It’s a sentiment that was echoed by Buffie Longmire-Avital, an associate professor of psychology and coordinator of the African & African-American Studies program who gave an impassionate closing speech. Drawing from bell hook’s writings, Longmire-Avital talked about the difference between being homeless and being houseless. “You are the descendants of people who were forcibly removed from their homes,” she said. Yet one discovers with time that home is not just one place; it’s multiple locations. It’s a state of being. She said she has felt homeless in the academic world many times, adding that the Class of 2019 was able to provide her with a sense of belonging she had not experienced before at Elon. 

The cultural celebration was sponsored by the Office of Alumni Engagement, the Elon Black Alumni Network and the Center for Race, Ethnicity, and Diversity Education.
“Elon owes you, Class of 2019, so much. I owe you so much,” Longmire-Avital said, fighting back tears. “Wherever life takes you, know that you can always come home. You have a home among these Elon oaks.”

As part of the ceremony, the seniors were also officially welcomed into the Elon alumni family by receiving a special pin from a member of EBAN, which strives to empower, connect and celebrate Elon’s black community. “EBAN is a place where you can feel safe, affirmed, validated and at home,” said Aliana Harrison ’08, the network’s president. “On behalf of our over 2,000 black alumni, we welcome you into the Elon Black Alumni Network and look forward to being home-base to each of you for years to come.”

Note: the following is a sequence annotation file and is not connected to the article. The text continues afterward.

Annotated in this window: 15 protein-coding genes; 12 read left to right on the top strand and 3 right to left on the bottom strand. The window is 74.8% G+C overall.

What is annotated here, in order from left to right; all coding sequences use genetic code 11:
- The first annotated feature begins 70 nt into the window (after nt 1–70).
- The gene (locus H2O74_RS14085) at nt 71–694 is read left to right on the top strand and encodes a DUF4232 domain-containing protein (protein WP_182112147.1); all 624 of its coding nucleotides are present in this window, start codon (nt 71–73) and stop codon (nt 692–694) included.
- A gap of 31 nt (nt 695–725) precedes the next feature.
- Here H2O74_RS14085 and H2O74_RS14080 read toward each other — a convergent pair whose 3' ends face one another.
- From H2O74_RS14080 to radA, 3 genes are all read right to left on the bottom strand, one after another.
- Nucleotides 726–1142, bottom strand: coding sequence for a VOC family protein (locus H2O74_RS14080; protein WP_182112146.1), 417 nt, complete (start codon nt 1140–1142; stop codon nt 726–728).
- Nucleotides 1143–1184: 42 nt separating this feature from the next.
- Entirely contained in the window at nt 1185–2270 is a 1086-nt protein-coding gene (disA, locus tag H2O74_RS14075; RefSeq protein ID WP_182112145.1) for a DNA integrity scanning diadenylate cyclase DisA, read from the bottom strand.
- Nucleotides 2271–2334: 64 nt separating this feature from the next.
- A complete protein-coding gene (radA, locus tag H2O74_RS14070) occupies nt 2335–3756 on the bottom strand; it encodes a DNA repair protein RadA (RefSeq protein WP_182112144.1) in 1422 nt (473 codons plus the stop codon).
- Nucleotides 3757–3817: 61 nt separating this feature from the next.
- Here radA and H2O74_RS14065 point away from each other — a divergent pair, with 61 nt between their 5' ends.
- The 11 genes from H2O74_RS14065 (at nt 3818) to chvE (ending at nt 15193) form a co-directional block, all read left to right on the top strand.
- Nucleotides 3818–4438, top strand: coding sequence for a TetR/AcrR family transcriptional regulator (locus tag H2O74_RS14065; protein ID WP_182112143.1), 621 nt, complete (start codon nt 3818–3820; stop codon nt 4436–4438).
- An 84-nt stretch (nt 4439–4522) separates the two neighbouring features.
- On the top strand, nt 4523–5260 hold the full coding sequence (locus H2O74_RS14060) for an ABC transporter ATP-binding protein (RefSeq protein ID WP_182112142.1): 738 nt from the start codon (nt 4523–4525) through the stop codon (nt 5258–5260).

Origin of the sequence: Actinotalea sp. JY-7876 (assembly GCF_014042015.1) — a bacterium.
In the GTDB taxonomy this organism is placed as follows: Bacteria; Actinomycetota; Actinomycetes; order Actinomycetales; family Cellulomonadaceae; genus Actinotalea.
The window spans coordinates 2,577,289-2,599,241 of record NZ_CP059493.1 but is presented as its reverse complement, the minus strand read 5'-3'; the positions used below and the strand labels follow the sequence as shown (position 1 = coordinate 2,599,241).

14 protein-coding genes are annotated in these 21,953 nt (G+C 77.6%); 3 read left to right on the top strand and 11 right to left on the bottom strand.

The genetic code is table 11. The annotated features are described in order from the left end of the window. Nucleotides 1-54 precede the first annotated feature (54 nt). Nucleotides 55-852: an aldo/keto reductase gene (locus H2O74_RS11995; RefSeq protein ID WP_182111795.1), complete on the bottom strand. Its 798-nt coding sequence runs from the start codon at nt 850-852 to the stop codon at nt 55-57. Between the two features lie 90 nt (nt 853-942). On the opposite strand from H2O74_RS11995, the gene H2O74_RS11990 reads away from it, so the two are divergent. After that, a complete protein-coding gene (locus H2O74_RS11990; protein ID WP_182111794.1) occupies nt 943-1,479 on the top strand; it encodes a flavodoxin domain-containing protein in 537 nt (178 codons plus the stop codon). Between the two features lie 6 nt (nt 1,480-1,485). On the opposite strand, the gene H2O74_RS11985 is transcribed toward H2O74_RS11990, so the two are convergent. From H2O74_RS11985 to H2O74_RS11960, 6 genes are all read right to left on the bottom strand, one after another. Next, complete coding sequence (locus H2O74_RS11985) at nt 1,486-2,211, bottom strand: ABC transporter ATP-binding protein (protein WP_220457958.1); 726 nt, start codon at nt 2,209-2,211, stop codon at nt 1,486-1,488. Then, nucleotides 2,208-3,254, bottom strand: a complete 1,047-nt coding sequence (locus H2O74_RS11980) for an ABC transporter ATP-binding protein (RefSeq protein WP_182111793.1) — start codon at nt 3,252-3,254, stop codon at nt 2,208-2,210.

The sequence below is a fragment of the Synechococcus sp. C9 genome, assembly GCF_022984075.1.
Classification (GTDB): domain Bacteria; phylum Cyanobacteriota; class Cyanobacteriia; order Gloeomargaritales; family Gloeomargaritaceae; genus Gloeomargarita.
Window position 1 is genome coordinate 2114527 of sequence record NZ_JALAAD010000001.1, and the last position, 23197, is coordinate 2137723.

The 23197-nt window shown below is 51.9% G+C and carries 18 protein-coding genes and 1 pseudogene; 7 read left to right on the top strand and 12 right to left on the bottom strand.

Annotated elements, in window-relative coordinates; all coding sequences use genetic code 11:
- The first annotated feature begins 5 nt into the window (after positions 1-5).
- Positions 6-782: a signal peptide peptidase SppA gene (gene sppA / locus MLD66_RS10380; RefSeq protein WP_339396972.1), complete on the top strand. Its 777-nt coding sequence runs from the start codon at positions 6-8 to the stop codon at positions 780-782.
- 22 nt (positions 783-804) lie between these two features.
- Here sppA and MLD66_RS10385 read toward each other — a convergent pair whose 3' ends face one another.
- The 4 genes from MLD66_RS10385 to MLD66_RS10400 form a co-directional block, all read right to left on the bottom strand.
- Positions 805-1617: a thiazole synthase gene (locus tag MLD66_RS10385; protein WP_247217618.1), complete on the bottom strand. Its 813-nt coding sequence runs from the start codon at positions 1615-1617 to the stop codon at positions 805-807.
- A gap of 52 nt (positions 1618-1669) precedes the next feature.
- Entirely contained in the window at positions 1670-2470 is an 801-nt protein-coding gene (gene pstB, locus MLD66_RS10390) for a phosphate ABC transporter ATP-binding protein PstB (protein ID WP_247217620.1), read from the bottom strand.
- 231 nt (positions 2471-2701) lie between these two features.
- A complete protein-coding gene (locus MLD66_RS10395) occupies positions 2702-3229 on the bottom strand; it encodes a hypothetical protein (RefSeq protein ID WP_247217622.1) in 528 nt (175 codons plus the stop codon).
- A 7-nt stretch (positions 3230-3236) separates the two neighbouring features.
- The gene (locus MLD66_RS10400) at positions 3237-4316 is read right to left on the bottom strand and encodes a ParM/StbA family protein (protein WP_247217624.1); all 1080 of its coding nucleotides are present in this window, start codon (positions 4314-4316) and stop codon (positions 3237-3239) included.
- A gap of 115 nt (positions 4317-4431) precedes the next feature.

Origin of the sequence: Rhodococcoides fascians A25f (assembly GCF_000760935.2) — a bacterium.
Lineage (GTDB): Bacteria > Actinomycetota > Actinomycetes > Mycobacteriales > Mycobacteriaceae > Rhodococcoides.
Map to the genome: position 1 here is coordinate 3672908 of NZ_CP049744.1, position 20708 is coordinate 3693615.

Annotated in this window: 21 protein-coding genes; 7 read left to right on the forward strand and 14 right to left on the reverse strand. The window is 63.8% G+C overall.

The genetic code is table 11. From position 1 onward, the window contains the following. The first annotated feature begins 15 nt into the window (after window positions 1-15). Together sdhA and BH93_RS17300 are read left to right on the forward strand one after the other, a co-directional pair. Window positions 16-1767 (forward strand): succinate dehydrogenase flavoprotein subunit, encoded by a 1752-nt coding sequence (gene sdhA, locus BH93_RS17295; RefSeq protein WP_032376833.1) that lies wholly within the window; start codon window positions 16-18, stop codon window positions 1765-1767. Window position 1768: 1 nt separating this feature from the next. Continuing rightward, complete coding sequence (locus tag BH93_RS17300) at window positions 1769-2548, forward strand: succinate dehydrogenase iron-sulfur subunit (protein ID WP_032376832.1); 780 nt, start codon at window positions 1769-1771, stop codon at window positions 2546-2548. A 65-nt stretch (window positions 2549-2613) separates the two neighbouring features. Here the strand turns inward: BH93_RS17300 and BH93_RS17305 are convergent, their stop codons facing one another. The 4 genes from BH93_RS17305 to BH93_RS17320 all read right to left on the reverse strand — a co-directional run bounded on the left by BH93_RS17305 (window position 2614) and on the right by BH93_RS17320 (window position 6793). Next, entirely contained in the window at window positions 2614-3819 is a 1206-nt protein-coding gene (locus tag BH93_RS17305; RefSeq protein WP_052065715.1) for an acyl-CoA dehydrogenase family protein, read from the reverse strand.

Recognized were:

  • Adepoju Adeoti
  • Bridgette L. Agbozo
  • Thomas Armooh
  • Gabrielle E. Beamon
  • Sarah N. Bridges
  • Judah I. Brown
  • Kenneth L. Brown
  • Loren G. Brunson
  • Raechel N. Brunson
  • Tyler Campbell
  • Destiny L. Carter
  • Anthony Chatman
  • Abigail R. Clayton
  • Kadrien J. Darity
  • Ashanti R. Desauguste
  • Marta L. Djalleta
  • James E. Donnell
  • David M. Duncan
  • Maya D. Eaglin
  • Brianna F. Elder
  • Kayla M. Ervin
  • Gabrielle N. Ferguson
  • Samira A. Foster
  • Yasmeen N. Grandison
  • Faith E. James
  • Cornell E. Johnson
  • Jasmine M. Jones
  • Sidney N. Hager
  • Kayla N. Haley
  • Aminata A. Harris
  • Meagan D. Henderson
  • Jasmine N. Hodges
  • Dyamond J. Howell
  • Christian L. Ingram
  • Breia J. Kelley
  • Jazmine S. Langley
  • Gregory S. Liggs
  • Twyla R. Little
  • Matthew E. Martin
  • Charleen Martins Lopes
  • Jordyn A. McAtee
  • Tres M. McMichael
  • Miles R. Moore
  • Emmanuel C. Morgan
  • Arielle Morrow
  • Stephanie B. Ntim
  • Mariatu I. Okonofua
  • Kaelon A. Pandy
  • Jourdan Parham
  • Mariah M. Posey
  • Brandon G. Reynolds
  • Alexis Roberts
  • Shannon Imani Robertson
  • Nialani R. Robinson
  • Desiree K. Ross
  • Ryan X. Sanders
  • Joshua A. Simmons
  • Victoria A. Simpkins
  • Eliza L. Singleton
  • Jayla M. Starcher
  • Briana R. Statesman
  • Ryan S. Stratton
  • Erika N. Swinney
  • Naomy P. Thiombiano
  • Courtney J. Thompson
  • Janay D. Tyson
  • Kameron Williams
  • Rayven T. Young